Wisconsin Sublease Agreement
With a Wisconsin Sublease Agreement, tenants in the midst of a lease can find a new tenant (called the sublessee) to live in the rental in their place. Although responsibility is ultimately on the original tenant, finding a sublessee can allow the tenant to move-out without paying rent for a home or apartment going unused. A common instance in which subleases are used is traveling; usually, a tenant would be required to continue paying rent even while they are away. However, by subleasing the property, they can recoup some, if not all of the costs.
To reiterate, the original tenant (the sublessor) is still responsible for the lease they originally signed. If the sublessee were to skimp out on paying rent, were to damage the property, or breach a contract of the original lease agreement, the sublessor would be held accountable. Although the form can be a lifesaver, it should not be used without careful consideration for who the sublessee will be. If the sublessee is someone the sublessor does not know, requiring them to complete a rental application is strongly suggested.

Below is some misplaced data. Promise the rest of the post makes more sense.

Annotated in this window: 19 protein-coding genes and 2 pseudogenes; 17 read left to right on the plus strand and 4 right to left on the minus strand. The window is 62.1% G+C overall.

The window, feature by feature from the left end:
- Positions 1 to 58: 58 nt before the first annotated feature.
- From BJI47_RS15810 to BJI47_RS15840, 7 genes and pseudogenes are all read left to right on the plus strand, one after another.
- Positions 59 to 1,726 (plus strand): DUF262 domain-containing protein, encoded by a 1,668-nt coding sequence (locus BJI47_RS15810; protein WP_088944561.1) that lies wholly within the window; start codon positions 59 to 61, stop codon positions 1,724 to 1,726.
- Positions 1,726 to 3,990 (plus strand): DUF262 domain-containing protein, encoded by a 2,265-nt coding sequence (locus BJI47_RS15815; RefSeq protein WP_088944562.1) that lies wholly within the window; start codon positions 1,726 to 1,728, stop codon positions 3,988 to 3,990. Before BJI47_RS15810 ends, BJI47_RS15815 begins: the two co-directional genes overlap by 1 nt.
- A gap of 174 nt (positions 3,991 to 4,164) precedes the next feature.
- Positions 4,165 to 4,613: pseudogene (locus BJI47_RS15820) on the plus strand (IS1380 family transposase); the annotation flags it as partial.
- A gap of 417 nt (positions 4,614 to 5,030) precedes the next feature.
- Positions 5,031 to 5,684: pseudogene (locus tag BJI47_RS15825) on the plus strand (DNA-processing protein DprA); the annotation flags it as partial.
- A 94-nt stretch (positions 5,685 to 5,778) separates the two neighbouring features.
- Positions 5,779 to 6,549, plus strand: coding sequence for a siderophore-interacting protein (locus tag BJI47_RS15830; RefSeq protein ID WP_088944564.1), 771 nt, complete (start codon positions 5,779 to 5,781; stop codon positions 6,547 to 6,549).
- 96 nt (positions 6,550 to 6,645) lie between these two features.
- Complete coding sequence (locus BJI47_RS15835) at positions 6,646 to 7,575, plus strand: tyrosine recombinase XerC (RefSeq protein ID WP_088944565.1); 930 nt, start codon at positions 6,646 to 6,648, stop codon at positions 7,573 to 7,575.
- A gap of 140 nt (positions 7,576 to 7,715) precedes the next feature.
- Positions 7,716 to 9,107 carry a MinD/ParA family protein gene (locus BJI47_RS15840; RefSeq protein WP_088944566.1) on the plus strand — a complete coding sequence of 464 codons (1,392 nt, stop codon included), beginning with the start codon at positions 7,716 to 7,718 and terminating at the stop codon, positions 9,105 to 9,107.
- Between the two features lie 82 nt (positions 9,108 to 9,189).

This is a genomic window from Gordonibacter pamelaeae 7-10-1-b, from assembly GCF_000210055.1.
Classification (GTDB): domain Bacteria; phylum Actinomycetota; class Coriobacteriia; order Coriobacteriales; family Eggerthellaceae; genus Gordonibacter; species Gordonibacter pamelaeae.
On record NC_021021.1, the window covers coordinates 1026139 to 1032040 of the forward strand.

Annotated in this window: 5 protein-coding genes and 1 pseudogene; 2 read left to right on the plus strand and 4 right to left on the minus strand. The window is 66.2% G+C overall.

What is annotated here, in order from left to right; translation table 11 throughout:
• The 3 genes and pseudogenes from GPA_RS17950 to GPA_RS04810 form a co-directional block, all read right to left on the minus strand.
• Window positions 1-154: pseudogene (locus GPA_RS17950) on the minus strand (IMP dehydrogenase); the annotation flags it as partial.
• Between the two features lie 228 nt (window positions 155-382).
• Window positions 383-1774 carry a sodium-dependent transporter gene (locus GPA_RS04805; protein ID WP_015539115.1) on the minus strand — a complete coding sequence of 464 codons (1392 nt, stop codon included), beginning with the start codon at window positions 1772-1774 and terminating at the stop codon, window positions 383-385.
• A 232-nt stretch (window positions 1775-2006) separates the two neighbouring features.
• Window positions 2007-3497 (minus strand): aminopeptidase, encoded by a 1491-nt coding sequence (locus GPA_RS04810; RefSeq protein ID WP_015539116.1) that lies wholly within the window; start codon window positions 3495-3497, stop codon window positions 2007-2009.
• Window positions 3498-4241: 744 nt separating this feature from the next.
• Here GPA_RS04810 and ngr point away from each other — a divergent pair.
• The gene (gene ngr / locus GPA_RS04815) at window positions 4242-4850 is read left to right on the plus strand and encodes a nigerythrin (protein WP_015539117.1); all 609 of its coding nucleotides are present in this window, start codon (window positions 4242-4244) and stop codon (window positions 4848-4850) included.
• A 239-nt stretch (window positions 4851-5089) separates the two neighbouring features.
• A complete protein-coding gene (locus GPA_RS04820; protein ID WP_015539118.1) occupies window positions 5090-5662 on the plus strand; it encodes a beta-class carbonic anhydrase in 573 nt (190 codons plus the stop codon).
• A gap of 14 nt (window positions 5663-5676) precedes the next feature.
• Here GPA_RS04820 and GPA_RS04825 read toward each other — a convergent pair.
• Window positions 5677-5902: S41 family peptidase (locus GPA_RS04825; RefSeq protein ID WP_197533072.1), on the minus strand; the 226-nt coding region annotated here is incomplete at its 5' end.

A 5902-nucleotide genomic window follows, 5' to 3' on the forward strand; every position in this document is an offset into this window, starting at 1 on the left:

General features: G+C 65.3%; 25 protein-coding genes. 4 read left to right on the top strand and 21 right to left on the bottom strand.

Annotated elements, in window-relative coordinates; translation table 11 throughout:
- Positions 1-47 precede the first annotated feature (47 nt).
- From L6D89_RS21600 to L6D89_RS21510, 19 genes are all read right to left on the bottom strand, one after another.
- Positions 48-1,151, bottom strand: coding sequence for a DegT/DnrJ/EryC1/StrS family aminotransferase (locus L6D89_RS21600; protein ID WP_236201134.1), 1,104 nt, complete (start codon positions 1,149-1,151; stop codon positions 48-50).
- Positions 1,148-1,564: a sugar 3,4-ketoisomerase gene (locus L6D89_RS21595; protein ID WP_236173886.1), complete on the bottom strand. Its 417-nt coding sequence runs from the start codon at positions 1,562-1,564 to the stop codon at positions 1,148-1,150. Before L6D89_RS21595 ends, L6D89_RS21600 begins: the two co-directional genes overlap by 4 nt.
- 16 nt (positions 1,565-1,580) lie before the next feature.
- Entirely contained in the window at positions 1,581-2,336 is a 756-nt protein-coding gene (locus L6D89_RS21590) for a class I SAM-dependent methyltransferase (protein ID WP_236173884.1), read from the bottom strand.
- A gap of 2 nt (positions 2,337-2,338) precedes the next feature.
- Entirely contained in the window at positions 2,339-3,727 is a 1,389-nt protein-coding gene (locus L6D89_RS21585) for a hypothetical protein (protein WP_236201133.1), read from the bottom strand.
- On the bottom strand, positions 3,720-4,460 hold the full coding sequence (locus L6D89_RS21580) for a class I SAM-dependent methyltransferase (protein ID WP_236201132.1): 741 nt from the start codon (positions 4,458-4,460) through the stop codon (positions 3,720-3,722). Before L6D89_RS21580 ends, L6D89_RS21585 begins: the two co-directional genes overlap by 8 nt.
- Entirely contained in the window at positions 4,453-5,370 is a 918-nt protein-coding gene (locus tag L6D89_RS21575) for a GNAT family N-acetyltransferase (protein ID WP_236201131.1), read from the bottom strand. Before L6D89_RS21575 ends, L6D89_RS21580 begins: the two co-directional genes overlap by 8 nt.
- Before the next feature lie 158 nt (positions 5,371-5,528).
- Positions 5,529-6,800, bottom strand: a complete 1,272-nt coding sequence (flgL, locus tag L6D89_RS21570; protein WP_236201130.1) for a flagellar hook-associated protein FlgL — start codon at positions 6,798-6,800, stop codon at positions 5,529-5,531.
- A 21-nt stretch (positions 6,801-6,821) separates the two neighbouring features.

Wisconsin law does not specify whether subleasing is a right of the tenant. So, to ensure the original tenant doesn’t commit a breach of contract by signing a sublease, they should:
- Check their lease to see if it permits subleasing, OR
- Contact their landlord for permission.